Australia’s carbon twist: Taxing consumers who refuse to burn fossil fuels

Proposed road user tax for EVs in SA/Vic

South Australia and Victoria have announced plans to introduce a road user tax on electric vehicles, giving the two state governments the dubious honour of being first in the world to introduce an EV tax without providing any meaningful incentives to drive EV uptake.The move, which will add around $500 to the annual cost of running electric cars, has astonished many in the auto industry, particularly in light of the fact that Australia already trails the rest of the world in the uptake of EVs. The federal government’s indifference and scare mongering, in particular, has led some major manufacturers to snub the Australian market entirely.

And why would they bother with Australia, when so many other countries have generous incentives to accelerate the uptake of EVs, noting their benefits in public health and reducing emissions, not to mention fuel security? Many countries and governments are looking to ban sales of new petrol and diesel cars in the next five to 10 years.

The fact that it has been the two of Australia’s more climate and renewables progressive state governments – the Liberal government in South Australia and the Labor government in Victoria – which have moved first to introduce an EV tax all the more mystifying. South Australia has targeted net 100 per cent renewables target by 2030, while Victoria has a 50 per cent renewables target.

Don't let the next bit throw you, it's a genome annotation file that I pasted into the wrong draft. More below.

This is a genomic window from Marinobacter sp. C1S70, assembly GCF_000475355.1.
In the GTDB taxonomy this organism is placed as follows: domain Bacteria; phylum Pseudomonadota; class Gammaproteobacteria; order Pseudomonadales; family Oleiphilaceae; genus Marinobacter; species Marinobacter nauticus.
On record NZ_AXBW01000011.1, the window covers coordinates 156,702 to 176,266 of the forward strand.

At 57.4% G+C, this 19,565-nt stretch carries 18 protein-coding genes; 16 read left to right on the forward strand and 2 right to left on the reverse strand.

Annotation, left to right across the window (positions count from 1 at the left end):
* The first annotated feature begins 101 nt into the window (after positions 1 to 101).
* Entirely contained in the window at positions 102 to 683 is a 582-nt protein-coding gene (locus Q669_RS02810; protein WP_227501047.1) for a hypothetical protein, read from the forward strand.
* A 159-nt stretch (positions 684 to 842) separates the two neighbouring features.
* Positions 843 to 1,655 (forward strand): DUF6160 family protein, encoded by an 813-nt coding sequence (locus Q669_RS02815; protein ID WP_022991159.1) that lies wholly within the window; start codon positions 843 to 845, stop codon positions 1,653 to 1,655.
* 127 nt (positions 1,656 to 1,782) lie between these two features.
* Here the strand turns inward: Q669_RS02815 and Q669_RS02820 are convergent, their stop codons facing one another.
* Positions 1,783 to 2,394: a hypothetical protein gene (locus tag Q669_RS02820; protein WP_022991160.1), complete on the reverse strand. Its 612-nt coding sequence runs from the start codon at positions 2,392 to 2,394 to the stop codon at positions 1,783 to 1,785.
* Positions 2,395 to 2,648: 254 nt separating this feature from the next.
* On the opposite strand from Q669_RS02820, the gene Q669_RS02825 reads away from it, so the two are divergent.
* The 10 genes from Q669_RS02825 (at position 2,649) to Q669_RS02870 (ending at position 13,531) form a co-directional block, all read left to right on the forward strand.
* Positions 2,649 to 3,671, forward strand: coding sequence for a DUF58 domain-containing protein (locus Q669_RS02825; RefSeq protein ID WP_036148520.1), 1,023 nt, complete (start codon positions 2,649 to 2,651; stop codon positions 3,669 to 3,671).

The policies are hopelessly shallow and badly thought out – and will work to effectively double the running costs of an electric car, likely making it cheaper to run a Corolla hybrid than an EV. And the overall cost of an EV will increase by around 5%, which according to the government’s own economic forecasters, will cause EV sales to reduce by around 2.5%, or 1,000 vehicles in Victoria alone.

The Victoria policy is particularly fraught, with its plan not only to tax pure electric vehicles at a rate of 2.5c a kilometre (or $500 a year for a car that travels 20,000kms a year), but to hit plug-in hybrids, too, with a 2c a kilometre tax. How this will be applied – just the electric travel or total travel? – remains to be seen.

Of all the state and territory governments, only the ACT has the right idea, transitioning the government fleet to EVs and offering a $15,000 zero interest loan to private buyers.